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A public policy blog from AEI
After months of optimistic reporting and rumint, it looks like the P5+1 talks with Iran are sputtering just short of the July 20 deadline for an agreement. Gee, I wonder why.
Reportedly, talks are sticking over Iran’s enrichment capacity and over the length of time any agreement will need to be in place before the Islamic Republic is allowed back into the good graces of the world. Interestingly, the heavy water reactor at Arak is considered an easier hurdle to manage. So what’s the problem, and why does the US once again need to parachute in Deputy SecState Bill Burns, who is credited with getting the initial Joint Plan of Action in place last year?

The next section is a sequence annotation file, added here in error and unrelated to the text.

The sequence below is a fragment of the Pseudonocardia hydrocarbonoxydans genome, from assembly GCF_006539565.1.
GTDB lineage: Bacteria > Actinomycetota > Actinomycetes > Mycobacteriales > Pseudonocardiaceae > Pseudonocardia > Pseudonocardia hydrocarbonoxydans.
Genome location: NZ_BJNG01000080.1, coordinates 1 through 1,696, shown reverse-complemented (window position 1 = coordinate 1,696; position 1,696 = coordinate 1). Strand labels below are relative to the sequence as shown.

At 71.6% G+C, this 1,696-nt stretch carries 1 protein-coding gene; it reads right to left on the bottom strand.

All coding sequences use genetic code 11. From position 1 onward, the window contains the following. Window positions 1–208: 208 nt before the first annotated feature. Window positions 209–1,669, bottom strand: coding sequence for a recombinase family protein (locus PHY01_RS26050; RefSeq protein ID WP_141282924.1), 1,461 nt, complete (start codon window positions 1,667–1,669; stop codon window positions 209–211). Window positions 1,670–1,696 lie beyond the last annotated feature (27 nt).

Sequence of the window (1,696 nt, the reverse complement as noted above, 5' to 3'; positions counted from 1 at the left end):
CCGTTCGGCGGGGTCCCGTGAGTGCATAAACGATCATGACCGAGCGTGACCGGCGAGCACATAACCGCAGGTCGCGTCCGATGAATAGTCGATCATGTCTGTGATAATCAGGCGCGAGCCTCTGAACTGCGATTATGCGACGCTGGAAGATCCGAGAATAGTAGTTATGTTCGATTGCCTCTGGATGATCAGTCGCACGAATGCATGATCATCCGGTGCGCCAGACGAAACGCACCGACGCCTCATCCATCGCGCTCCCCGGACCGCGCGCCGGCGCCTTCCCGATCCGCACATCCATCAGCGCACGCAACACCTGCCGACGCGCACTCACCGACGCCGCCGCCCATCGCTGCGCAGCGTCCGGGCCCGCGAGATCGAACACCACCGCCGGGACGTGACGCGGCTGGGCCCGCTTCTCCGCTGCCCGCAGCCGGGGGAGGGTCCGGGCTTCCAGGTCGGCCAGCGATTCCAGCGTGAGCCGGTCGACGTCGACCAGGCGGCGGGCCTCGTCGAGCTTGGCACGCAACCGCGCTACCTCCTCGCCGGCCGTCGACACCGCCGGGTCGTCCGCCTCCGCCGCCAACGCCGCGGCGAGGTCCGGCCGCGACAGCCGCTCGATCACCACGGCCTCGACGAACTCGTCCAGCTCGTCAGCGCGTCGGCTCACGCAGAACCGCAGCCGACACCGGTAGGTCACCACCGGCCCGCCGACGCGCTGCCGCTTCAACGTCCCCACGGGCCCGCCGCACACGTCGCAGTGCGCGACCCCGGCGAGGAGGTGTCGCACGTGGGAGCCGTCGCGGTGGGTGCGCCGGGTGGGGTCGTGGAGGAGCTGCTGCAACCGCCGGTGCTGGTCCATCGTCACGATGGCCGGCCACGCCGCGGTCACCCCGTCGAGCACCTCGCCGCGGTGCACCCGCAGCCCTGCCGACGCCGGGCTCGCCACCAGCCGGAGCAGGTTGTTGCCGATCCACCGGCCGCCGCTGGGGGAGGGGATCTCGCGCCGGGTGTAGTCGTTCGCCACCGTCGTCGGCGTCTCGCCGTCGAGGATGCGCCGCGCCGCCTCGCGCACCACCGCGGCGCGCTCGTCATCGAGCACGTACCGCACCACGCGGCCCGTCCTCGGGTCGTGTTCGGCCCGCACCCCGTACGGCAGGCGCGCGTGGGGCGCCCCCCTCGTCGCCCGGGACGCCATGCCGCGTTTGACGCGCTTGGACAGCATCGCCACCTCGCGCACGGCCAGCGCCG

Here’s a theory: Like the appalling bargainer it is (viz Bergdahl, Israel/Palestine etc), the Obama administration gave everything up front. Continued enrichment? Iran got that. Missile development? Check. Military applications for nuclear program? That’s the IAEA’s problem. Past history of nuclear program? Please, what’s past is past. Regime security? Implicit. Support for terrorism? What terrorism. Bribery to get to next level of talks? Think billions of dollars paid over recent months. Serious sanctions enforcement? “Iranian oil exports on course to blow past limits”.
Now, it’s not that the Iranians have done nothing. They’ve done most of what they’ve been asked. That’s the point; they weren’t asking for much. And the non-partisan Institute for Science and International Security says that the JPA has increased Iran’s breakout time by at most 1.2 months. That’s progress like being told you have an extra month to live.
Now the Iranians, who have proven themselves adept at managing their foreign interlocutors, are holding out for a better deal. Enter Burns for direct talks. Wanna bet they get one? Yeah, me too.
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